[***] Elephant and Piggie are back and luckily this latest addition to the series isn’t a snooze-fest! Gerald is a bit cranky and thinks a nap will help. Can he get his much-needed rest or will Gerald foil his plans? I think this would be a great book for aspiring illustrators to study in terms of portraying dream sequences.
Also, interesting, a couple of the Elephant and Piggie books are now released in Spanish!
[***] Squirrel siblings are excited their cousin Momo, a flying squirrel, is coming to stay with them. Fun turns to frustration when Momo doesn’t do things their way. See how they finally do learn to get along despite their differences.
[***] This wordless picture book may take a while to get used to (it reads like a graphic novel) but it’s an interesting and unique way to tell a story. Full of adventure and surprises. The ending could have been better.
[***] The most adorable book about manners I’ve ever read. You’ve just got to pick up a copy. Absolutely delightful.
[***] I wrote the following review a few years ago for another blog I had on Banned/Challenged Books:
“One of the constantly challenged books since its publication is “And Tango Makes Three” by Justin Richardson and Peter Parnell. (I was surprised to see most of the titles, as this one was, were children’s books.) Based on actual events in New York City’s Central Park Zoo, this picture book tells the story of two male penguins who’ve partnered up and became “adoptive” fathers. The reasons for challenging this book includes “anti-ethnic, sexism, homosexuality, anti-family, religious viewpoint, and unsuited to age group”.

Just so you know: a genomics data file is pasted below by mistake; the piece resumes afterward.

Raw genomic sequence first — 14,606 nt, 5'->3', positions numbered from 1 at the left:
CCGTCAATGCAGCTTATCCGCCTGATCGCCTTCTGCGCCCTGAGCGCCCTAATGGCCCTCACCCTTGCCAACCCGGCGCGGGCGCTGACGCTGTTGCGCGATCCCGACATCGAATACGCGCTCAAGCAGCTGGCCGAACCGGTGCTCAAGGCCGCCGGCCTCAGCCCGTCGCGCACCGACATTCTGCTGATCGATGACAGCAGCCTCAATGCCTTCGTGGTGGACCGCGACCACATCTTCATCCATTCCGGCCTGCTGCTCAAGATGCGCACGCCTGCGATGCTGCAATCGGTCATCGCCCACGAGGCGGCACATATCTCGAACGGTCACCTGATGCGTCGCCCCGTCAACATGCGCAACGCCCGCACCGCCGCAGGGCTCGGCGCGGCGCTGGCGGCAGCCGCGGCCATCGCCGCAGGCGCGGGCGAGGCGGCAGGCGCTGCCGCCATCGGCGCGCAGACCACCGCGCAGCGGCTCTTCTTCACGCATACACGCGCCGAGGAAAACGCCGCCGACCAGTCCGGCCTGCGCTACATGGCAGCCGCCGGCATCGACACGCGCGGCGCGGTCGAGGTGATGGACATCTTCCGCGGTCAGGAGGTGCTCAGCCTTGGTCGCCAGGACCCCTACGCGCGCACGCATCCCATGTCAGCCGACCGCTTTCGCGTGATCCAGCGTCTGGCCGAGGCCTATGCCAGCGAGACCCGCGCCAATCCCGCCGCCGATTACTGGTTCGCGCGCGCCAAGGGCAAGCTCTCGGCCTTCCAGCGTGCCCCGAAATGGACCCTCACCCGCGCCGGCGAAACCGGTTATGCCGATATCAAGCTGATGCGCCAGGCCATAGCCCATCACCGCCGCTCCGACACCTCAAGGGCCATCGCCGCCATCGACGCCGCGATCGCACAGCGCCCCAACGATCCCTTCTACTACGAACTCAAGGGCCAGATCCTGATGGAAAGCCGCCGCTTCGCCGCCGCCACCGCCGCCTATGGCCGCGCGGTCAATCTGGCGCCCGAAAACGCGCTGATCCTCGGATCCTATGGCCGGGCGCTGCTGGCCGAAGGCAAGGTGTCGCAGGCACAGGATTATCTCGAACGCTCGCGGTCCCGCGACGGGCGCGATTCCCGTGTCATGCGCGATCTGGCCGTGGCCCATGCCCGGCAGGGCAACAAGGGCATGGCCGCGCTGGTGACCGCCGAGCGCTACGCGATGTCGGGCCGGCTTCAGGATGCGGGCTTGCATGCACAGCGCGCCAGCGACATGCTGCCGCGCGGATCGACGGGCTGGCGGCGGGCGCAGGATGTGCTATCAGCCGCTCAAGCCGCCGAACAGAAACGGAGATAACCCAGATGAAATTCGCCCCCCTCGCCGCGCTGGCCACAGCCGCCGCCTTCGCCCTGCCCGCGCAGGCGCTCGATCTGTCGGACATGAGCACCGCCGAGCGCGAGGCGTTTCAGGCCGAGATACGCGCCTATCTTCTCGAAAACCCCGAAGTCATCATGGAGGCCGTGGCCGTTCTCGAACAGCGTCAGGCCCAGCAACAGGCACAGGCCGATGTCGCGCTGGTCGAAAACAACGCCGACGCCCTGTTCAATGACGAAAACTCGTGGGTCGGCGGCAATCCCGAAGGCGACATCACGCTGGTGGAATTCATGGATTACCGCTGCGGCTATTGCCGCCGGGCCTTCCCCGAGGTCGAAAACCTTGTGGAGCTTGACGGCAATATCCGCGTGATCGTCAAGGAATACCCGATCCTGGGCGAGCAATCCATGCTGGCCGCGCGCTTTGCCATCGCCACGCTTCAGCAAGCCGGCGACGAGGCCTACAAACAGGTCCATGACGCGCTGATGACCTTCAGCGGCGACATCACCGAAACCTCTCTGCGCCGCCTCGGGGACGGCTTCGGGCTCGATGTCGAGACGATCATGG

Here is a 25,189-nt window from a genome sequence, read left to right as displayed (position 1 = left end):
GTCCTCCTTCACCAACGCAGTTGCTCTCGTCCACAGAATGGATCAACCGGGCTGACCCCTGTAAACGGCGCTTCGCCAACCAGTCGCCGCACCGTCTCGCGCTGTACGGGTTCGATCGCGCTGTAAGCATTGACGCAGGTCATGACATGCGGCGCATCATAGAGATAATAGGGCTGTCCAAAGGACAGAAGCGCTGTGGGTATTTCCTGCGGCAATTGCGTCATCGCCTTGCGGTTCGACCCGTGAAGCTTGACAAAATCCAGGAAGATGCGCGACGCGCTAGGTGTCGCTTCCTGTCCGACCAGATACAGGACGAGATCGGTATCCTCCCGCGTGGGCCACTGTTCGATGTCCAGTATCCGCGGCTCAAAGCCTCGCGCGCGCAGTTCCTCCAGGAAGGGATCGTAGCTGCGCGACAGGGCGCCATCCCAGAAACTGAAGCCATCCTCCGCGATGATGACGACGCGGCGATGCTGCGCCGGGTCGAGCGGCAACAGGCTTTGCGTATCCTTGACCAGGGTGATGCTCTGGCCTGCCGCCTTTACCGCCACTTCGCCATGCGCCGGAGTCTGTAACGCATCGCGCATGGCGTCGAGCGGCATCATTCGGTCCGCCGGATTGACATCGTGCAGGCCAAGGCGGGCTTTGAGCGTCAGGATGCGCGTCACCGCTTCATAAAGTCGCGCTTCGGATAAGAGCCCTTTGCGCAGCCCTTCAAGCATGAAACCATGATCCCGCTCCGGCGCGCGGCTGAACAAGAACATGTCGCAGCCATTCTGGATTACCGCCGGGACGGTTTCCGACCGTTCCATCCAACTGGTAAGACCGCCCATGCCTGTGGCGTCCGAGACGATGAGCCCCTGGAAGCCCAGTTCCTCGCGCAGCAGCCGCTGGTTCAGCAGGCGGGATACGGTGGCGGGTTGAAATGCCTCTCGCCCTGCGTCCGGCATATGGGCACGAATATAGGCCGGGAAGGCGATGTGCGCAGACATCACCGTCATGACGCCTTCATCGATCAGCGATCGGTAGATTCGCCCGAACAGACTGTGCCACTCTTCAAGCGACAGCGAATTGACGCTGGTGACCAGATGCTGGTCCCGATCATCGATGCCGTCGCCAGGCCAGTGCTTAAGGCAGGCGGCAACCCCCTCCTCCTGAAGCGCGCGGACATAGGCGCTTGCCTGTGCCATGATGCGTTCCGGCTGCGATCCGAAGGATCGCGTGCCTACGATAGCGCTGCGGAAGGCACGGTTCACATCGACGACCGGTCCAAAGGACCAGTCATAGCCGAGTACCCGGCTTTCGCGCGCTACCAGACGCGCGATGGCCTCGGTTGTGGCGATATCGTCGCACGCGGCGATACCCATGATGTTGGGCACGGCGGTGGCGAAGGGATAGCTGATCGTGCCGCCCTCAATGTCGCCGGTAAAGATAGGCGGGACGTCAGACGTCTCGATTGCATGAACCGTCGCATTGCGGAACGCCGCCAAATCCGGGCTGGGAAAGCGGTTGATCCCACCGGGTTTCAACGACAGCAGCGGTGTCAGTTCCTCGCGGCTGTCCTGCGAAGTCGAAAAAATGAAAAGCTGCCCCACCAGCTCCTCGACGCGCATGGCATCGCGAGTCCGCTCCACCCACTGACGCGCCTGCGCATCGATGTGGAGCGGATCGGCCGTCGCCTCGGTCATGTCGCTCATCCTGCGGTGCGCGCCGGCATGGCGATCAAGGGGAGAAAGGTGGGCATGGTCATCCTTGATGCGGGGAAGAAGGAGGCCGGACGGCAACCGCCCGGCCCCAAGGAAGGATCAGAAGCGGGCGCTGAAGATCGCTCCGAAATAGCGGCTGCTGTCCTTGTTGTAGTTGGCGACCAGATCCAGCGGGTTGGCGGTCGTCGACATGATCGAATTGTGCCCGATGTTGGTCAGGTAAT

I thought the story was sweet. Despite the subject matter, there was nothing offensive or preachy about it. It’s not like the penguins were doing the deed. I don’t understand how this can be considered “anti-family” when it’s just showing another type of the modern definition of what makes a family. As for “unsuited to age group”, I did wonder if kids should be reading about things they can’t fully comprehend. (“And Tango Makes Three” is targeted for the preschool and early grade school crowd.) But some people might actually find it comforting there are books aimed for kids that deal with controversial topics- not only of homosexuality but death, racism, terrorism, etc.”
This book has been rereleased to celebrate its 10-year publication with a new afterword and exclusive dustjacket poster. It’s also available as a board book now.